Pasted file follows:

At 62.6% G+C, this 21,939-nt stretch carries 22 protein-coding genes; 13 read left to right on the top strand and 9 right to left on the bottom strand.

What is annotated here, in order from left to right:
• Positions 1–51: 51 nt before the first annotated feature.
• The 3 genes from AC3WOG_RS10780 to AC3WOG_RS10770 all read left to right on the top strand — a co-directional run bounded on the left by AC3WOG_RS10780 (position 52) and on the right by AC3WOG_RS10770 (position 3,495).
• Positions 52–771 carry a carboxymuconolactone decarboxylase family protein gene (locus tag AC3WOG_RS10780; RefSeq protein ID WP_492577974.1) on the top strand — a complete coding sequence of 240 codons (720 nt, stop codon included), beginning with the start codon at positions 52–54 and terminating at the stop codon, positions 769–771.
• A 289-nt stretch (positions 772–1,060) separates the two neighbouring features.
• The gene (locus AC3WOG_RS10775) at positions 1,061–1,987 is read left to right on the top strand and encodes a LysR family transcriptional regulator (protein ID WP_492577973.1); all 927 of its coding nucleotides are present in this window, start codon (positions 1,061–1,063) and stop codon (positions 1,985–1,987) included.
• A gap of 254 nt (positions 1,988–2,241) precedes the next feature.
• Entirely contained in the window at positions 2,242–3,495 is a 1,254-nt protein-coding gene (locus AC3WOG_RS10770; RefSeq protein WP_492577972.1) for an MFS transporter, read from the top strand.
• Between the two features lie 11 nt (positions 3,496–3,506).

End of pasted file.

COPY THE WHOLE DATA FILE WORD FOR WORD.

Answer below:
At 62.6% G+C, this 21,939-nt stretch carries 22 protein-coding genes; 13 read left to right on the top strand and 9 right to left on the bottom strand.

What is annotated here, in order from left to right:
• Positions 1–51: 51 nt before the first annotated feature.
• The 3 genes from AC3WOG_RS10780 to AC3WOG_RS10770 all read left to right on the top strand — a co-directional run bounded on the left by AC3WOG_RS10780 (position 52) and on the right by AC3WOG_RS10770 (position 3,495).
• Positions 52–771 carry a carboxymuconolactone decarboxylase family protein gene (locus tag AC3WOG_RS10780; RefSeq protein ID WP_492577974.1) on the top strand — a complete coding sequence of 240 codons (720 nt, stop codon included), beginning with the start codon at positions 52–54 and terminating at the stop codon, positions 769–771.
• A 289-nt stretch (positions 772–1,060) separates the two neighbouring features.
• The gene (locus AC3WOG_RS10775) at positions 1,061–1,987 is read left to right on the top strand and encodes a LysR family transcriptional regulator (protein ID WP_492577973.1); all 927 of its coding nucleotides are present in this window, start codon (positions 1,061–1,063) and stop codon (positions 1,985–1,987) included.
• A gap of 254 nt (positions 1,988–2,241) precedes the next feature.
• Entirely contained in the window at positions 2,242–3,495 is a 1,254-nt protein-coding gene (locus AC3WOG_RS10770; RefSeq protein WP_492577972.1) for an MFS transporter, read from the top strand.
• Between the two features lie 11 nt (positions 3,496–3,506).